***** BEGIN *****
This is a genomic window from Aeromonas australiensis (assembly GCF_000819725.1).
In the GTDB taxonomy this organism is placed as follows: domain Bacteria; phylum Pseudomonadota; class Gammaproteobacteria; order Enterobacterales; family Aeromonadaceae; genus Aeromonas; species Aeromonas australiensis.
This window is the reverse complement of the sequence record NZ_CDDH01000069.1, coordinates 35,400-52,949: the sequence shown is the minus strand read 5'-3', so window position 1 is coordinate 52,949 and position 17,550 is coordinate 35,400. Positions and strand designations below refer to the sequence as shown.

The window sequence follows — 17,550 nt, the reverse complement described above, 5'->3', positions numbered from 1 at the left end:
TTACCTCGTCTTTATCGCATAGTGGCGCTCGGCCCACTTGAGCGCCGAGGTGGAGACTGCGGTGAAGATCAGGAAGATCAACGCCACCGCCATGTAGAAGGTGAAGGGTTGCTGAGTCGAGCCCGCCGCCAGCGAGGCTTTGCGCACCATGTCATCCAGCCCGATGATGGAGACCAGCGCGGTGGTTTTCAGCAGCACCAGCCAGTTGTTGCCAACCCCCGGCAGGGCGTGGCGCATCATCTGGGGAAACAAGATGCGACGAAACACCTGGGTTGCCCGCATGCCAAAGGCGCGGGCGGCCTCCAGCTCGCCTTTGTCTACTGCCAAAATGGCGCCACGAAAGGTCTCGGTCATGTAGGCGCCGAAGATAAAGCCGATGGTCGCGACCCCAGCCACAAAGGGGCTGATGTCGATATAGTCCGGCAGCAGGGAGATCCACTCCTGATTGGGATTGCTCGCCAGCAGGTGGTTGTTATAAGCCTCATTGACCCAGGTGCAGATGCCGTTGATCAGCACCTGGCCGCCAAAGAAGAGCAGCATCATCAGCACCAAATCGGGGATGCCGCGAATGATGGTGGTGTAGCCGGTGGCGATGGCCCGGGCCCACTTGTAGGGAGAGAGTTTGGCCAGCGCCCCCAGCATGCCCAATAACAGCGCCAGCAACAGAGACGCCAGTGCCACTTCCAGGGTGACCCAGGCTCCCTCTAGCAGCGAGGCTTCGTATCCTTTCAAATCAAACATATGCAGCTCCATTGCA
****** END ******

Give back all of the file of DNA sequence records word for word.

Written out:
This is a genomic window from Aeromonas australiensis (assembly GCF_000819725.1).
In the GTDB taxonomy this organism is placed as follows: domain Bacteria; phylum Pseudomonadota; class Gammaproteobacteria; order Enterobacterales; family Aeromonadaceae; genus Aeromonas; species Aeromonas australiensis.
This window is the reverse complement of the sequence record NZ_CDDH01000069.1, coordinates 35,400-52,949: the sequence shown is the minus strand read 5'-3', so window position 1 is coordinate 52,949 and position 17,550 is coordinate 35,400. Positions and strand designations below refer to the sequence as shown.

The window sequence follows — 17,550 nt, the reverse complement described above, 5'->3', positions numbered from 1 at the left end:
TTACCTCGTCTTTATCGCATAGTGGCGCTCGGCCCACTTGAGCGCCGAGGTGGAGACTGCGGTGAAGATCAGGAAGATCAACGCCACCGCCATGTAGAAGGTGAAGGGTTGCTGAGTCGAGCCCGCCGCCAGCGAGGCTTTGCGCACCATGTCATCCAGCCCGATGATGGAGACCAGCGCGGTGGTTTTCAGCAGCACCAGCCAGTTGTTGCCAACCCCCGGCAGGGCGTGGCGCATCATCTGGGGAAACAAGATGCGACGAAACACCTGGGTTGCCCGCATGCCAAAGGCGCGGGCGGCCTCCAGCTCGCCTTTGTCTACTGCCAAAATGGCGCCACGAAAGGTCTCGGTCATGTAGGCGCCGAAGATAAAGCCGATGGTCGCGACCCCAGCCACAAAGGGGCTGATGTCGATATAGTCCGGCAGCAGGGAGATCCACTCCTGATTGGGATTGCTCGCCAGCAGGTGGTTGTTATAAGCCTCATTGACCCAGGTGCAGATGCCGTTGATCAGCACCTGGCCGCCAAAGAAGAGCAGCATCATCAGCACCAAATCGGGGATGCCGCGAATGATGGTGGTGTAGCCGGTGGCGATGGCCCGGGCCCACTTGTAGGGAGAGAGTTTGGCCAGCGCCCCCAGCATGCCCAATAACAGCGCCAGCAACAGAGACGCCAGTGCCACTTCCAGGGTGACCCAGGCTCCCTCTAGCAGCGAGGCTTCGTATCCTTTCAAATCAAACATATGCAGCTCCATTGCA